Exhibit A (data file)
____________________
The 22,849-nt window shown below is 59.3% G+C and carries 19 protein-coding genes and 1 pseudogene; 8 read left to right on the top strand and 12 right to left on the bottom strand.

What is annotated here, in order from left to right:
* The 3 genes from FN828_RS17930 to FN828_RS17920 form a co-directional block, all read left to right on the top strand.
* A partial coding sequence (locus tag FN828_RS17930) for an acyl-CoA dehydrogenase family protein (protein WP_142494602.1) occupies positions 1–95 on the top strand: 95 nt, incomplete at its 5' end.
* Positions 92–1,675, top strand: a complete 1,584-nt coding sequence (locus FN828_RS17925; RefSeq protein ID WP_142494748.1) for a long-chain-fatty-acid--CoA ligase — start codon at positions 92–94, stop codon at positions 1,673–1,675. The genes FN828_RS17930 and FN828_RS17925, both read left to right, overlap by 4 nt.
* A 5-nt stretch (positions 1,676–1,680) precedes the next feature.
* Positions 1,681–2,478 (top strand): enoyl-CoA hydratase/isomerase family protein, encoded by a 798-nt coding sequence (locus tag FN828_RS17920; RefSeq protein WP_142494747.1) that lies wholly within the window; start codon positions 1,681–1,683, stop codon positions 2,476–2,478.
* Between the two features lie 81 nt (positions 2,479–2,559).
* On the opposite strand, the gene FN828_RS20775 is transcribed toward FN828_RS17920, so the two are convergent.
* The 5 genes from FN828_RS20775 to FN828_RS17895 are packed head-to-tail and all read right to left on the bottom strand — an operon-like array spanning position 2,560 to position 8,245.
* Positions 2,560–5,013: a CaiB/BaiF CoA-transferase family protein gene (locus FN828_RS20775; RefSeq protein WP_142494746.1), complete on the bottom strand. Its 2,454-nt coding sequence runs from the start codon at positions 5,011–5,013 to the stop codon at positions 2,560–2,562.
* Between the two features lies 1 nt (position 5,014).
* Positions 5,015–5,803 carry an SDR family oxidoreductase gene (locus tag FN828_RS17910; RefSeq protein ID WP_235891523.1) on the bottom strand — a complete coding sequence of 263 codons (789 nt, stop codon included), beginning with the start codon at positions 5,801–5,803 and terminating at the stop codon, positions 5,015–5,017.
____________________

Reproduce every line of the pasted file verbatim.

The 22,849-nt window shown below is 59.3% G+C and carries 19 protein-coding genes and 1 pseudogene; 8 read left to right on the top strand and 12 right to left on the bottom strand.

What is annotated here, in order from left to right:
* The 3 genes from FN828_RS17930 to FN828_RS17920 form a co-directional block, all read left to right on the top strand.
* A partial coding sequence (locus tag FN828_RS17930) for an acyl-CoA dehydrogenase family protein (protein WP_142494602.1) occupies positions 1–95 on the top strand: 95 nt, incomplete at its 5' end.
* Positions 92–1,675, top strand: a complete 1,584-nt coding sequence (locus FN828_RS17925; RefSeq protein ID WP_142494748.1) for a long-chain-fatty-acid--CoA ligase — start codon at positions 92–94, stop codon at positions 1,673–1,675. The genes FN828_RS17930 and FN828_RS17925, both read left to right, overlap by 4 nt.
* A 5-nt stretch (positions 1,676–1,680) precedes the next feature.
* Positions 1,681–2,478 (top strand): enoyl-CoA hydratase/isomerase family protein, encoded by a 798-nt coding sequence (locus tag FN828_RS17920; RefSeq protein WP_142494747.1) that lies wholly within the window; start codon positions 1,681–1,683, stop codon positions 2,476–2,478.
* Between the two features lie 81 nt (positions 2,479–2,559).
* On the opposite strand, the gene FN828_RS20775 is transcribed toward FN828_RS17920, so the two are convergent.
* The 5 genes from FN828_RS20775 to FN828_RS17895 are packed head-to-tail and all read right to left on the bottom strand — an operon-like array spanning position 2,560 to position 8,245.
* Positions 2,560–5,013: a CaiB/BaiF CoA-transferase family protein gene (locus FN828_RS20775; RefSeq protein WP_142494746.1), complete on the bottom strand. Its 2,454-nt coding sequence runs from the start codon at positions 5,011–5,013 to the stop codon at positions 2,560–2,562.
* Between the two features lies 1 nt (position 5,014).
* Positions 5,015–5,803 carry an SDR family oxidoreductase gene (locus tag FN828_RS17910; RefSeq protein ID WP_235891523.1) on the bottom strand — a complete coding sequence of 263 codons (789 nt, stop codon included), beginning with the start codon at positions 5,801–5,803 and terminating at the stop codon, positions 5,015–5,017.